Shown is a continuous feed oven system 10 in which a series of three oven enclosures 15-1, 15-2 and 15-3 are provided. A door assembly 16 may be included on one or more of the enclosures 15 through which access may be provided to facilitate cleaning of the ovens.
The waveguide runs 14 are only partially shown for clarity. For example, the waveguides 14 above enclosure 15-1 appears to be open in the drawing, whereas they actually form a continuous connection between the microwave energy sources 12 and the enclosures 15. It can also be seen that multiple energy sources 12 and waveguides 14 can be used to feed a given one of the enclosures 15.
In addition, although the illustrated system 10 provides for cooking by microwave energy, the system 10 could also provide for cooking through hot air heating by convection.
The waveguide runs 14 can be pressurized or unpressurized for the operation of this invention. Most systems operate unpressurized, but applications such as pasteurization or sterilization usually require pressurization.
Of interest in FIG. 1 is a bent waveguide section 20-1 which forms a part of waveguide run 14-W. The H-bend section 20-1 consists of an upper flange 24 and lower flange 26 to enable coupling of the H-bend section 20-1 to other sections of waveguide 14. The H-bend section 20-1 is formed preferably of aluminum one-eighth of an inch thick with a chromate golden finish per, for example standard MIL-C-5541 Class 3. As more fully explained below, the bent waveguide section 20-1 is located in the waveguide run 14-W at a position where an arc might be expected to set up in a stable position. The present invention suppresses such an arc through a technique that utilizes an arc suppression system (described below) that detects the arcs and suppresses them using forced gas, such as air. The invention can typically be applied to a bent waveguide section 20-1 that is located in a relatively high point in the waveguide run 14-W between the oven enclosure 15 and the power source 12. In one embodiment, the bent waveguide section 20-1 is an H field bend located at or near a relatively high position of the waveguide 14-W. In other embodiments, the arc suppression system can be applied at virtually any point in the waveguide, for example, at bend 17.
A similar bent waveguide section 20-1 is used in the oven system shown in FIG. 2. This figure illustrates a smaller batch type oven 22 that contains a single cabinet 11 having placed therein a microwave energy source 12. A control panel 13 may be accessed by an operator to control the operation of the batch oven 22.
The sensor and gas input to the waveguide are typically placed in a bend so that they are both pointing down a length of straight waveguide. The velocity of an arc is a function of the cw power level, linearly increasing with power level. For 70 kw in WR975 waveguide the speed is about 5 feet per second. A sufficient length of straight guide should be chosen to allow time for arc detection and suppression by the invention. If the bend is in a vertical plane then the length of straight is less critical. The heated ionized gases created by, and part of the arc tend to rise and prevent the arc from moving downward. The arc is therefore trapped in the bend, and will not travel past the detection and suppression device.
Before discussing the manner in which such arcs are suppressed, it will be instructive to review various components of the system 10 to understand why and where such arcs are created. The batch oven 22 makes use of a circularly polarized feed assembly 30 to couple microwave energy to its respective enclosure 15 such that energy originating from the rectangular waveguides 14 are presented to the cavity with a generating circularly polarized orientation. This prevents the supplied microwave energy from coupling to fixed modes internal to the enclosure 15. For more information on the type of polarizing assembly 30 and the batch oven 22 more generally, reference can be made to U.S. Pat. No. 6,034,362 issued Mar. 7, 2000 to Alton.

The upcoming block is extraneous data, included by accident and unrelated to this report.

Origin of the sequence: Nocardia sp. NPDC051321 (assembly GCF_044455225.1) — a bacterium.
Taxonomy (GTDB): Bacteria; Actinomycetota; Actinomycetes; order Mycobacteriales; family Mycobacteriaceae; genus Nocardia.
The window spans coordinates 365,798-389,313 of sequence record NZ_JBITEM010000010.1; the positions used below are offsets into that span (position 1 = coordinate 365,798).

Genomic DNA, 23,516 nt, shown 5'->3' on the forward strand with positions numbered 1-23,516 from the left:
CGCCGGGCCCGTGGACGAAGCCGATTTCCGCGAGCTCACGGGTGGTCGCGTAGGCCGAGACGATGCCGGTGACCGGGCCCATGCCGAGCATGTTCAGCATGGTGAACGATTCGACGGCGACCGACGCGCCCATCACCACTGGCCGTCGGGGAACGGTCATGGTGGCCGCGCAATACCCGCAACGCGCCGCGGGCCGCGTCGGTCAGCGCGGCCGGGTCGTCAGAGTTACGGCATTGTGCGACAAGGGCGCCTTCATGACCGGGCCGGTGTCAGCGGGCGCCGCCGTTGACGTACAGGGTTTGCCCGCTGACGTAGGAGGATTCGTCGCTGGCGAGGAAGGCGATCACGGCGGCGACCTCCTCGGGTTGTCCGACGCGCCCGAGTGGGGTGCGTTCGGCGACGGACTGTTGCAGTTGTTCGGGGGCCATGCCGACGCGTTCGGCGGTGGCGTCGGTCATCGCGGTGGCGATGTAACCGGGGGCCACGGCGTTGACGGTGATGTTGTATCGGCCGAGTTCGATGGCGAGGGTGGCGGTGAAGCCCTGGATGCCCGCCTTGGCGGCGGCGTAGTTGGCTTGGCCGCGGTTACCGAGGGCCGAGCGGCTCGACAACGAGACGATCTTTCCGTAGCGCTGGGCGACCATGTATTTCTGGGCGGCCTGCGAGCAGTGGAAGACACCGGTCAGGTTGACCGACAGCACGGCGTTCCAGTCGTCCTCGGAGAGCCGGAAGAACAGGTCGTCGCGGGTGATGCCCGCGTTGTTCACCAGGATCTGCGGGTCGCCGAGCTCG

Feeding the polarizing assembly 30 is a waveguide run that consists of a series of rectangular waveguide sections including H-bend waveguide sections 20-1, 20-2, and 20-3, and straight waveguide sections 21-1 and 22-2. Of interest in this particular arrangement is the H-bend waveguide section 20-1 which is located in a relatively high point in the waveguide run 14. An arc suppression system is preferably positioned at point 32 on waveguide section 20-1.
Turning to FIG. 3, an exemplary arc suppression system is illustrated. Generally, a sensing device 34, such as a photodetector, is preferably positioned on a bend 32 so as to be able to detect the photometric energy of an arc which occurs inside the waveguide 20-1. The sensing device 34 provides feedback to a control box 36 which opens a valve 37 (FIG. 4) allowing a compressed gas, such as air, to be forced into the waveguide via nozzle 40 to suppress the arc. In one embodiment, the compressed gas is stored in a tank 38 at a pressure of between about 125 and 175 psi, preferably about 175 psi. Preferably, the gas forces the arc away from the microwave source 12 in the direction where the power is much less and unable to sustain the arc. It is believed that a sufficiently strong blast of gas disrupts the ions in the waveguide and helps extinguish the arc. A so-called H-bend section has the axis of its bend along its respective H-plane.
The arc suppression system can further include a blowing device adjacent the sensing device 34 to clean the viewing surface of the sensing device. More particularly, a nozzle 42 can be configured to direct a compressed gas, for example, from tank 38, at the sensing device 34 to remove any debris that may have accumulated at or near a viewing surface of the sensing device.
FIG. 4 illustrates further details of the control box 36. An electronic controller 44, such as a microprocessor, controls operation of the suppression system including sensing device 34. A relay 46 is operated by the controller 44 to open the valve 37 allowing compressed gas to flow from the tank 38 to the nozzle 40. In one embodiment, the valve 37 is open until the sensing device 34 no longer detects an arc in the waveguide. A power source, such as typical 120 volt line, is supplied to the control box 36 at conduit 48.
FIGS. 5 and 6 illustrate the arc suppression system installed in alternative waveguide sections. More particularly, FIG. 5 illustrates the arc suppression system installed on a 90 degree round bend waveguide section 20-4. FIG. 6 illustrates the arc suppression system installed on a E-bend waveguide section 20-5.
While this invention has been particularly shown and described with references to preferred embodiments thereof, it will be understood by those skilled in the art that various changes in form and details may be made therein without departing from the scope of the invention encompassed by the appended claims. For example, other shapes of bends can accomplish the same results.